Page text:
Listening for Voices of Emancipation at the Rendville Cemetery

June 19, 2020

Listening for Voices of Emancipation at the Rendville Cemetery


The Rendville Historical Preservation Society and the Center for Folklore Studies invite CFS affiliated students, faculty, and staff to explore voices of emancipation in Rendville Cemetery between June 19 and September 22, 2020.

The Rendville/Scotch Hill Cemetery is a historic cemetery that served the community of Rendville, Ohio, a former coal town with a history of Black activism and leadership and wide ethnic diversity. Through the Ohio Field School, CFS has been collaborating with RHPS to document the cemetery, those who are buried there, and the importance of the site to members of the community living in Rendville and beyond. The goal of this project is to lend our skills as researchers to celebrate, amplify, and listen to the stories of Rendville residents in the historical record who lived through the Emancipation of enslaved Black Americans, and reflect on that history in this moment of ongoing struggles for justice and structural equality.

155 years after the end of the Civil War and the passage of the 13th Amendment the United States is still grappling with what Emancipation means in the wake of continued discriminatory practices and structures of racism, violence against Black communities, and judicial and penal systems that disproportionately affect and incarcerate Black Americans. By researching the complex stories of their lives, it is our goal to reflect on the past and future of emancipation in Ohio, Appalachia, and the United States. What can the voices and stories of the past tell us about 155 years of struggles for emancipation, justice, and equality?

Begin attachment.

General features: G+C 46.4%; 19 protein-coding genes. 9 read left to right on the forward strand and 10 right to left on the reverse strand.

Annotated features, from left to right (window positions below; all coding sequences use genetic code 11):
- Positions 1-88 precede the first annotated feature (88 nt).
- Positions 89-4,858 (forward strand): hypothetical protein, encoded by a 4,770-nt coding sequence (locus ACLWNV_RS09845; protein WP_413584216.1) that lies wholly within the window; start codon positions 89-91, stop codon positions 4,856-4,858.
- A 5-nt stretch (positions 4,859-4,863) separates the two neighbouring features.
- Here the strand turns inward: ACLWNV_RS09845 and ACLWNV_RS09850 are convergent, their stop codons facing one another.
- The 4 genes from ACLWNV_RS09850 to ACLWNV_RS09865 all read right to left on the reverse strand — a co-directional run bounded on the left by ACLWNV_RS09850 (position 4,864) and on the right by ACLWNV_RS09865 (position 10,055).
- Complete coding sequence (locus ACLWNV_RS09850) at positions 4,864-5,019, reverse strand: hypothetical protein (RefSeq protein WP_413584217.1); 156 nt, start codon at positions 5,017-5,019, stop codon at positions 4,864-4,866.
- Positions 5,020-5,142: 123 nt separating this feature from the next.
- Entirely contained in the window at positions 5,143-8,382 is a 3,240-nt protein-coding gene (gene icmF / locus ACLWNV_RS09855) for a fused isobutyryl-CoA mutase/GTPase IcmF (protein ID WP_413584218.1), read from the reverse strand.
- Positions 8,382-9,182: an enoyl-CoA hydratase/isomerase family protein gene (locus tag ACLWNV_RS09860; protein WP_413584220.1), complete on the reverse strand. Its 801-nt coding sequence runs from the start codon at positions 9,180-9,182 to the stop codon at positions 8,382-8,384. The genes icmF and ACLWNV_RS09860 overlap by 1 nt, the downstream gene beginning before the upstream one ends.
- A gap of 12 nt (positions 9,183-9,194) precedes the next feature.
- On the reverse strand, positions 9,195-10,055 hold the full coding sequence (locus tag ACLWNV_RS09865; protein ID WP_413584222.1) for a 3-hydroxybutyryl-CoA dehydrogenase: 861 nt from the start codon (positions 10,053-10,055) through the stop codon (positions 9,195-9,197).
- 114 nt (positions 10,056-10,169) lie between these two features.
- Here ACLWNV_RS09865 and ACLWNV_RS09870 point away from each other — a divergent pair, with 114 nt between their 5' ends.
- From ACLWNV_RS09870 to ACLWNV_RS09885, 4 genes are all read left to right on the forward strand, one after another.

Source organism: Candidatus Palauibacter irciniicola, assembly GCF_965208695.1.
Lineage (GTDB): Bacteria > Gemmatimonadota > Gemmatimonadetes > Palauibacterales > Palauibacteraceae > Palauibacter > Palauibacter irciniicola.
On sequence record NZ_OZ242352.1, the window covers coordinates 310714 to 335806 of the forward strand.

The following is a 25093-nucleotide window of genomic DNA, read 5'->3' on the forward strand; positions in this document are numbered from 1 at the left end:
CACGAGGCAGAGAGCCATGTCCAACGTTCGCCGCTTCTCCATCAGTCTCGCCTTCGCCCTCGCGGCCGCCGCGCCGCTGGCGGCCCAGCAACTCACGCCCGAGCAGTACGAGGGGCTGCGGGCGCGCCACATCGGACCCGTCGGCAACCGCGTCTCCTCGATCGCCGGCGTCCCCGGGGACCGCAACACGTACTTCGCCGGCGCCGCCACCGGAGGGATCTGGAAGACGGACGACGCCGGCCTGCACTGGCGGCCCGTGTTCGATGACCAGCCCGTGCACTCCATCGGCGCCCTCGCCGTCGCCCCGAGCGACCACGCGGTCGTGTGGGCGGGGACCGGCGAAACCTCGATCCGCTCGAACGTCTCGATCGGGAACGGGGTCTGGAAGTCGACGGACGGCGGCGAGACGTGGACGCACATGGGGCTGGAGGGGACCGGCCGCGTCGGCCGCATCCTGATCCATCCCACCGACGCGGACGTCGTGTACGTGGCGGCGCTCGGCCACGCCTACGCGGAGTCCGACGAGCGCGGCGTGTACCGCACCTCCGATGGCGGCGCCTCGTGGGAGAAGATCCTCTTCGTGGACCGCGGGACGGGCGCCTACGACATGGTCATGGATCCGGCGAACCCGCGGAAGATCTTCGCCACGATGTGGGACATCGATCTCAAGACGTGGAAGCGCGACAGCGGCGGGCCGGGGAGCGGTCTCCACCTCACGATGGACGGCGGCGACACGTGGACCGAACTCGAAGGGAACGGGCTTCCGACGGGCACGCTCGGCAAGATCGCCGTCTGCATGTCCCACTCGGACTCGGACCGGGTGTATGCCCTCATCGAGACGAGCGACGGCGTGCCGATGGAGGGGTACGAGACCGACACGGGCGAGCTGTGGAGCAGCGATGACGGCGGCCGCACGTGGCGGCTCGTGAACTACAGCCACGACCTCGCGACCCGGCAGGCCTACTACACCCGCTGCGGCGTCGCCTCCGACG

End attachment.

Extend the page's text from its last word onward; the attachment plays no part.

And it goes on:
Stories and contextual information collected by volunteer researchers through this project will be featured on the website CFS has developed in collaboration with the Rendville Historic Preservation Society ( On Sept. 22, project contributors and partners will convene for a discussion of what they found and how these stories influence our understanding of current struggles for justice and equality.

To get involved, please email CFS Public Folklorist Jasper Waugh-Quasebarth ( with the subject heading “Rendville Cemetery.” You will be given a link where you will sign up to research a person and further directions and resources to guide your research.